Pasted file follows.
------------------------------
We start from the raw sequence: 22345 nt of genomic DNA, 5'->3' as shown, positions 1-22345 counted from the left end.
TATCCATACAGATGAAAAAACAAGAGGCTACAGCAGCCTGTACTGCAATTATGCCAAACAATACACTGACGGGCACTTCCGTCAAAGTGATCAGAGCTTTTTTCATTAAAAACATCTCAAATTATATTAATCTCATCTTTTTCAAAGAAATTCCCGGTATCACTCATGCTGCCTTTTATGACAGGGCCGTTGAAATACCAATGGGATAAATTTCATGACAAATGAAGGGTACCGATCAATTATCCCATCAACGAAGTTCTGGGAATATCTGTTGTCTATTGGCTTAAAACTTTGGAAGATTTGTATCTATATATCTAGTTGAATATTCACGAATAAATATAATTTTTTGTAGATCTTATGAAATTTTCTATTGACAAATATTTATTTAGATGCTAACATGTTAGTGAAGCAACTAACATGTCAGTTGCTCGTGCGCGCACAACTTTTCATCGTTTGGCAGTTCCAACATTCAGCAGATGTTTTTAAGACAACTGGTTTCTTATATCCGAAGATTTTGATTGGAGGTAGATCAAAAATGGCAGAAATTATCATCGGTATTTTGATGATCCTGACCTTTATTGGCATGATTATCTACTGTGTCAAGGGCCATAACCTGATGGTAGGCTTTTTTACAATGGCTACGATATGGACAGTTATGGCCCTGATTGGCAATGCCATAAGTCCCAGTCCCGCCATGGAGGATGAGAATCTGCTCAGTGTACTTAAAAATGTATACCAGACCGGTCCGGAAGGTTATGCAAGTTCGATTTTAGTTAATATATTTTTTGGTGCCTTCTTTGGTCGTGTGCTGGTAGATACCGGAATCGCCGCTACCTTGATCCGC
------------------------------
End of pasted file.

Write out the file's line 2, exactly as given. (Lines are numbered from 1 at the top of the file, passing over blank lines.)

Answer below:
TATCCATACAGATGAAAAAACAAGAGGCTACAGCAGCCTGTACTGCAATTATGCCAAACAATACACTGACGGGCACTTCCGTCAAAGTGATCAGAGCTTTTTTCATTAAAAACATCTCAAATTATATTAATCTCATCTTTTTCAAAGAAATTCCCGGTATCACTCATGCTGCCTTTTATGACAGGGCCGTTGAAATACCAATGGGATAAATTTCATGACAAATGAAGGGTACCGATCAATTATCCCATCAACGAAGTTCTGGGAATATCTGTTGTCTATTGGCTTAAAACTTTGGAAGATTTGTATCTATATATCTAGTTGAATATTCACGAATAAATATAATTTTTTGTAGATCTTATGAAATTTTCTATTGACAAATATTTATTTAGATGCTAACATGTTAGTGAAGCAACTAACATGTCAGTTGCTCGTGCGCGCACAACTTTTCATCGTTTGGCAGTTCCAACATTCAGCAGATGTTTTTAAGACAACTGGTTTCTTATATCCGAAGATTTTGATTGGAGGTAGATCAAAAATGGCAGAAATTATCATCGGTATTTTGATGATCCTGACCTTTATTGGCATGATTATCTACTGTGTCAAGGGCCATAACCTGATGGTAGGCTTTTTTACAATGGCTACGATATGGACAGTTATGGCCCTGATTGGCAATGCCATAAGTCCCAGTCCCGCCATGGAGGATGAGAATCTGCTCAGTGTACTTAAAAATGTATACCAGACCGGTCCGGAAGGTTATGCAAGTTCGATTTTAGTTAATATATTTTTTGGTGCCTTCTTTGGTCGTGTGCTGGTAGATACCGGAATCGCCGCTACCTTGATCCGC